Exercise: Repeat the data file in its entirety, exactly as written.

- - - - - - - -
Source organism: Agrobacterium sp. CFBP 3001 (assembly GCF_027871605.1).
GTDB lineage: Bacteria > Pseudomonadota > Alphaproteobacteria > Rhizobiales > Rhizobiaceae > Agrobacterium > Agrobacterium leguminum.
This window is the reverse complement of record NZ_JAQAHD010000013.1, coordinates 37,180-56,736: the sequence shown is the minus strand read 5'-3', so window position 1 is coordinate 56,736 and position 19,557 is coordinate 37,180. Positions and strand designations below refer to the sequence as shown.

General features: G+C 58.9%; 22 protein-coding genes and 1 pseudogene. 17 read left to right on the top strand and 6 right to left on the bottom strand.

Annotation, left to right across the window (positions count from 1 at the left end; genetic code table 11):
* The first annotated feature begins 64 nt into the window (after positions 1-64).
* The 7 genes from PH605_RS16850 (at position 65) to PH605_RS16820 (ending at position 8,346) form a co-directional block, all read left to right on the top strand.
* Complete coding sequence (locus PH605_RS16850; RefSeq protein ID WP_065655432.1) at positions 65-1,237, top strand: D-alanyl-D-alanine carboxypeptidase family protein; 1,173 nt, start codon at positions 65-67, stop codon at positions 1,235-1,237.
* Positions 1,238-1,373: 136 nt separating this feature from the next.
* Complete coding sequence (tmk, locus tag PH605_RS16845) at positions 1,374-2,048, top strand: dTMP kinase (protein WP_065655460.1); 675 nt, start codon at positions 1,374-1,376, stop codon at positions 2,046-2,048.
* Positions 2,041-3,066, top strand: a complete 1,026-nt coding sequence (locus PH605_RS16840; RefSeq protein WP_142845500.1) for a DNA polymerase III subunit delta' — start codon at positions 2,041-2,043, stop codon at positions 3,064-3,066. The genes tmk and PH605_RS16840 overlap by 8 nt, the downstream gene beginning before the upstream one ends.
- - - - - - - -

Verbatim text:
Source organism: Agrobacterium sp. CFBP 3001 (assembly GCF_027871605.1).
GTDB lineage: Bacteria > Pseudomonadota > Alphaproteobacteria > Rhizobiales > Rhizobiaceae > Agrobacterium > Agrobacterium leguminum.
This window is the reverse complement of record NZ_JAQAHD010000013.1, coordinates 37,180-56,736: the sequence shown is the minus strand read 5'-3', so window position 1 is coordinate 56,736 and position 19,557 is coordinate 37,180. Positions and strand designations below refer to the sequence as shown.

General features: G+C 58.9%; 22 protein-coding genes and 1 pseudogene. 17 read left to right on the top strand and 6 right to left on the bottom strand.

Annotation, left to right across the window (positions count from 1 at the left end; genetic code table 11):
* The first annotated feature begins 64 nt into the window (after positions 1-64).
* The 7 genes from PH605_RS16850 (at position 65) to PH605_RS16820 (ending at position 8,346) form a co-directional block, all read left to right on the top strand.
* Complete coding sequence (locus PH605_RS16850; RefSeq protein ID WP_065655432.1) at positions 65-1,237, top strand: D-alanyl-D-alanine carboxypeptidase family protein; 1,173 nt, start codon at positions 65-67, stop codon at positions 1,235-1,237.
* Positions 1,238-1,373: 136 nt separating this feature from the next.
* Complete coding sequence (tmk, locus tag PH605_RS16845) at positions 1,374-2,048, top strand: dTMP kinase (protein WP_065655460.1); 675 nt, start codon at positions 1,374-1,376, stop codon at positions 2,046-2,048.
* Positions 2,041-3,066, top strand: a complete 1,026-nt coding sequence (locus PH605_RS16840; RefSeq protein WP_142845500.1) for a DNA polymerase III subunit delta' — start codon at positions 2,041-2,043, stop codon at positions 3,064-3,066. The genes tmk and PH605_RS16840 overlap by 8 nt, the downstream gene beginning before the upstream one ends.